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How credible are different sources of information?
By Kim Harrison,
Consultant, Author and Principal of www.cuttingedgepr.com
How credible are different sources of news and information in people’s opinions? When putting PR programs together, it pays to understand how well different sources of information are respected and to focus on the most trusted for best results. The survey results, below, are a good guide to the credibility of various news and information sources, and you would benefit from keeping the results as a reference when planning future communication programs..
Research commissioned by international PR firm, Edelman, in March 2006, asked respondent opinion leaders, “How credible do you feel each of the following sources is for information about a company?” The responses for the US polling were:
Business magazines such as Fortune and Forbes are the most trusted source of information. The Internet is rising in credibility and has already surpassed the credibility of television news (subject to statistical variation) and will probably become more credible than radio news.
The figures show that people trust those they know or are related to more than at any other time in recent years. Therefore, you are advised to communicate directly to stakeholders and their circle of contacts. Based on the above figures, viral marketing is well worth pursuing – people tend to trust their networks to tell them about new products or services.
An earlier Edelman survey, in 2002, found the following credibility of advertising:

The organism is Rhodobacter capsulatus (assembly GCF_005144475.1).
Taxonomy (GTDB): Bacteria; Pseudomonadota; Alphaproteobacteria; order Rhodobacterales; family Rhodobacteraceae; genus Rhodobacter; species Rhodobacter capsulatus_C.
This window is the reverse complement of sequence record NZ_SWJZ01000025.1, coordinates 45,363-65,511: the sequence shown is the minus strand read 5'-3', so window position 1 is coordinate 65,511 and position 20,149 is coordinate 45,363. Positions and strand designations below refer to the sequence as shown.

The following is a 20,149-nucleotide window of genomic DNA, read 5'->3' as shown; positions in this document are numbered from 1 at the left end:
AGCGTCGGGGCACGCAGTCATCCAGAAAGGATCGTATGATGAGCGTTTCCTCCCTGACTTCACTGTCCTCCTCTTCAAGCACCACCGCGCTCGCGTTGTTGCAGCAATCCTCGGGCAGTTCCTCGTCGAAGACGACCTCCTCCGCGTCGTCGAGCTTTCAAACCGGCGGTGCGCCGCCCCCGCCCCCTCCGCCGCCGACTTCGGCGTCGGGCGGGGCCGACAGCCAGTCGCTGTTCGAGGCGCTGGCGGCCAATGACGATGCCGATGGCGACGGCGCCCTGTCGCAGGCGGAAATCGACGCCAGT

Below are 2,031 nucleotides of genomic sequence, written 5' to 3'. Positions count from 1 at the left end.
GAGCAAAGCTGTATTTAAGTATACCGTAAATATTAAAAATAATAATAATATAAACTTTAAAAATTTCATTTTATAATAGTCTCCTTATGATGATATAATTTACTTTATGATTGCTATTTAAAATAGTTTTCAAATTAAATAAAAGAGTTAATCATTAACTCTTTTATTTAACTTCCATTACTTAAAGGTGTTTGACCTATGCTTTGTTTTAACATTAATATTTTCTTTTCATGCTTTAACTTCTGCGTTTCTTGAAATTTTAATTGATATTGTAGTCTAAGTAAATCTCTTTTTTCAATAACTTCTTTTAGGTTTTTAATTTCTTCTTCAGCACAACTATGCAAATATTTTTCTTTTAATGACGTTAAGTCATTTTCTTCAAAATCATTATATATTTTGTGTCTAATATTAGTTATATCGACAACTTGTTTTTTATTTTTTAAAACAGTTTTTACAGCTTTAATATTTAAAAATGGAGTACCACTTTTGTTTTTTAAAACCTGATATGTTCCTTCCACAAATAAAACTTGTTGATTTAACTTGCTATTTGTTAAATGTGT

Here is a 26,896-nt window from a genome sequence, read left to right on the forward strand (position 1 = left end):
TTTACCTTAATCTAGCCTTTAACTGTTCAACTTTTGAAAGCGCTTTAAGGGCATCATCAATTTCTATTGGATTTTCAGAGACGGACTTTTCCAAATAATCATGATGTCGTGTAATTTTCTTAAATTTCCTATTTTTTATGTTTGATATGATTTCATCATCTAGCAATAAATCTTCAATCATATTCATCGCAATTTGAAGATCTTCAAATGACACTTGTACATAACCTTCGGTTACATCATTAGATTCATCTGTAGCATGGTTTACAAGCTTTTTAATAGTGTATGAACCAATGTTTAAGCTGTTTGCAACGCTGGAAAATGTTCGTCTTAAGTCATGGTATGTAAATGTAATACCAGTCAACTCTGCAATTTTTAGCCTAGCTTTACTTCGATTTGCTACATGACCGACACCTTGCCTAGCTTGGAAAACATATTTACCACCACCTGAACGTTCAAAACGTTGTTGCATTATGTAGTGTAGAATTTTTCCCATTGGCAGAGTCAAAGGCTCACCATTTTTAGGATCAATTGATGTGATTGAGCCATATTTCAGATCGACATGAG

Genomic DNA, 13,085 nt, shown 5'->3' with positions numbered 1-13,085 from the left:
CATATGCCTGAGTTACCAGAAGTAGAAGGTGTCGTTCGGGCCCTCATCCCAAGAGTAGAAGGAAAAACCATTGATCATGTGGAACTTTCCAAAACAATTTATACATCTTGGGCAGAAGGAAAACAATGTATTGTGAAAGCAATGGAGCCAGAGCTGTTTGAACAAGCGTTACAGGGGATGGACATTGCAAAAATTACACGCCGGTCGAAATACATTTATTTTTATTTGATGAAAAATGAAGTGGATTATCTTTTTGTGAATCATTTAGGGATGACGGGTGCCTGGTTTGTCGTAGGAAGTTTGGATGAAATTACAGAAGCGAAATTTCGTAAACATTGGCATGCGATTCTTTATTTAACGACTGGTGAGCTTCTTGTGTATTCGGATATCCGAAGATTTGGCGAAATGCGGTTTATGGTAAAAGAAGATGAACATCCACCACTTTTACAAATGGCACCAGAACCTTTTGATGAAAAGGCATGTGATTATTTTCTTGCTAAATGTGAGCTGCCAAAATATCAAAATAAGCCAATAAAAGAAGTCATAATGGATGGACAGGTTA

This result further reinforces the view that PR carries much more credibility than advertising – and, of course, is much cheaper.
Credibility of spokespersons
The Annual Edelman Trust Barometer survey of March 2006 showed the following results. Opinion leaders were asked, “When forming an opinion of a company, how credible would the information be from…” [sources below]:
Clearly, opinion leaders are much more likely to trust a peer or a regular employee than a CEO to give them information about a company. While CEOs are badly respected, the poor old PR practitioner is about as low as a snake’s belly in the estimation of opinion leaders. A sizeable part of the problem for PR practitioners is the way our profession is consistently flamed in the media.
At least we rate above entertainers and athletes for credibility. The figure for athletes and entertainers is a good reminder not to use them in marketing communication unless they are well respected and relevant to the product or service being promoted.People are more likely to act than in the past when they don’t like a company. Edelman asked opinion leaders the following question: “Tell me if you have ever done this in relation to a company you do not trust…” [US figures]:
You can find the survey report on the results from different continents (USA, Canada, Europe, Asia and Brazil) in
About the Author
Kim Harrison is a recognized authority in the public relations field. His website, www.cuttingedgepr.com, provides a wealth of informative articles and resources on public relations techniques and management.
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